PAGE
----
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Drillers: Higher Oil Still Possible (and It's OK)

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While painful for the consumer, rising oil prices that are steady could be good for risk-assets. Oil services and equipment stocks seem to believe that's what could happen.

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I did a segment on CNBC yesterday which seems to be getting some buzz today on the idea I presented, which is that rising oil prices could be bullish for equities as much as they are negative for consumers. In summary, if oil prices rise in a gradual and steady way, it likely would result in a pickup in inflation expectations. Followers of my writings are aware that I focus specifically on the direction of inflation expectations because that largely drives the asset allocations decision (bonds or stocks). The cause and effect works in a way such that gradually rising oil prices causes inflation expectations to increase, which in turn would likely force money out of bonds and back into risk-assets.

The speed of the move is the key. If investors do expect higher oil prices to be gradual, that likely means money flows into those areas of the stock market sensitive to increased drilling and oil-finding/extraction activities. Take a look below at the price ratio of the iShares Dow Jones US Oil Equipment & Services ETF (IEZ) relative to the S&P 500 (IVV). As a reminder, a rising price ratio means the numerator/IEZ is outperforming (up more/down less) the denominator/IVV.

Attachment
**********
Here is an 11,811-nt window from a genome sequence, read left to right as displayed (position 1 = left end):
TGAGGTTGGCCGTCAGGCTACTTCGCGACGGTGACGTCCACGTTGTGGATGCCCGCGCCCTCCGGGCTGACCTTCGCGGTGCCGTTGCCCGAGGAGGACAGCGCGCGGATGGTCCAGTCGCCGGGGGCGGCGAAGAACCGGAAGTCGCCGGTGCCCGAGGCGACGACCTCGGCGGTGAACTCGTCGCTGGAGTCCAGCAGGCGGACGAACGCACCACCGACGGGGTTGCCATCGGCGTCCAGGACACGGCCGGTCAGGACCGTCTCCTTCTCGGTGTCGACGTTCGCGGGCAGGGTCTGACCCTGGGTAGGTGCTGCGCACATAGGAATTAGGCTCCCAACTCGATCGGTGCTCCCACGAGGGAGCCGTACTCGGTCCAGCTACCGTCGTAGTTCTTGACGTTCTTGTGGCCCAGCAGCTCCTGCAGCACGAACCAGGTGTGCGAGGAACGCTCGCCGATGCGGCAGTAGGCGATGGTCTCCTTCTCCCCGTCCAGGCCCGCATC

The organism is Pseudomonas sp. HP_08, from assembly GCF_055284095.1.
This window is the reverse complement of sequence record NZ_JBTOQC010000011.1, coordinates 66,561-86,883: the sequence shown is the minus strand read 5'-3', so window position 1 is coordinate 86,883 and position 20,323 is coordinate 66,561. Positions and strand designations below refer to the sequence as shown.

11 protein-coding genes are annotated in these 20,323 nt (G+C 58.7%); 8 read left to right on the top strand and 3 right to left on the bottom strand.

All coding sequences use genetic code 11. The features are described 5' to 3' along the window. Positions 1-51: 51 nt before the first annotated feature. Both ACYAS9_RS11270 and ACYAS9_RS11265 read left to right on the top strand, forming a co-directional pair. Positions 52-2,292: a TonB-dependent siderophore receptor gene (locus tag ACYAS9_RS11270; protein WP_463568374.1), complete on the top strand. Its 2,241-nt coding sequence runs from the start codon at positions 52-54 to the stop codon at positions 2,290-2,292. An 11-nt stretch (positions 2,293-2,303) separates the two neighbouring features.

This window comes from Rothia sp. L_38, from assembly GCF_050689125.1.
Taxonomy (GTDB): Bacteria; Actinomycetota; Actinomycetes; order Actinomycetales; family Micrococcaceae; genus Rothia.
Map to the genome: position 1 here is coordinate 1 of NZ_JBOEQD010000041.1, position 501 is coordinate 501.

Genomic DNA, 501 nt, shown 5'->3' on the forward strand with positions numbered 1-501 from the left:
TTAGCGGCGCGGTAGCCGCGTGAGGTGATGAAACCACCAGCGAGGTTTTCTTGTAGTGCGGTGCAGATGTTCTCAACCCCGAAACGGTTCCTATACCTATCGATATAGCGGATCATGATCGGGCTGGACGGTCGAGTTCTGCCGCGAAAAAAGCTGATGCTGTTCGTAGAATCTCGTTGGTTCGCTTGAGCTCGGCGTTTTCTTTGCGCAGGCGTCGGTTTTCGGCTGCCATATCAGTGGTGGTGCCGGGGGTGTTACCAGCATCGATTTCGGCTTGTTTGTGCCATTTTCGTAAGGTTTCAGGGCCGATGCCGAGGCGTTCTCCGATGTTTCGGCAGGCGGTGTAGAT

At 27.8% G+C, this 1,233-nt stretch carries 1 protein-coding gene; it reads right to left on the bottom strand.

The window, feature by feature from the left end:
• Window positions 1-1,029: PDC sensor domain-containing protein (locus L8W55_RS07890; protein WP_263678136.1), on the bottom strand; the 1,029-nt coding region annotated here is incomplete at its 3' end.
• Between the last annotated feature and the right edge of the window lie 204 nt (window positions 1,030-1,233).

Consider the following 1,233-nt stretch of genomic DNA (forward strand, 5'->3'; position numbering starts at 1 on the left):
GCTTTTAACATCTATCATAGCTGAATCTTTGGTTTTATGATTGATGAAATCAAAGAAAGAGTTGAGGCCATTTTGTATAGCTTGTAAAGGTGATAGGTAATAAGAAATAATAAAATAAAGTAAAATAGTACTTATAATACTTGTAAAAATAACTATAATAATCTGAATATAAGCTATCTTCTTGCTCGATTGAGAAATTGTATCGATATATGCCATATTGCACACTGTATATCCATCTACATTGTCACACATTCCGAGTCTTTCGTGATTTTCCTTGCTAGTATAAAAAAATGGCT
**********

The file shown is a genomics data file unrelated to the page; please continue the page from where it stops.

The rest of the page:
I've annotated the chart to show that the move higher in IEZ coincides with the reflationary environment the world found itself in suddenly following the Summer Crash of 2011 (ignoring the Italy "hiccup" in early November). The trend still looks to potentially be early, which means investors seem to be betting on an increased pickup in oil-finding activities. Once again, for the stock market, this may be OK. Remember that there is actually a strong positive correlation between stocks and gradually trending oil prices.

Twitter: @pensionpartners
No positions in stocks mentioned.

This writing is for informational purposes only and does not constitute an offer to sell, a solicitation to buy, or a recommendation regarding any securities transaction, or as an offer to provide advisory or other services by Pension Partners, LLC in any jurisdiction in which such offer, solicitation, purchase or sale would be unlawful under the securities laws of such jurisdiction. The information contained in this writing should not be construed as financial or investment advice on any subject matter. Pension Partners, LLC expressly disclaims all liability in respect to actions taken based on any or all of the information on this writing.

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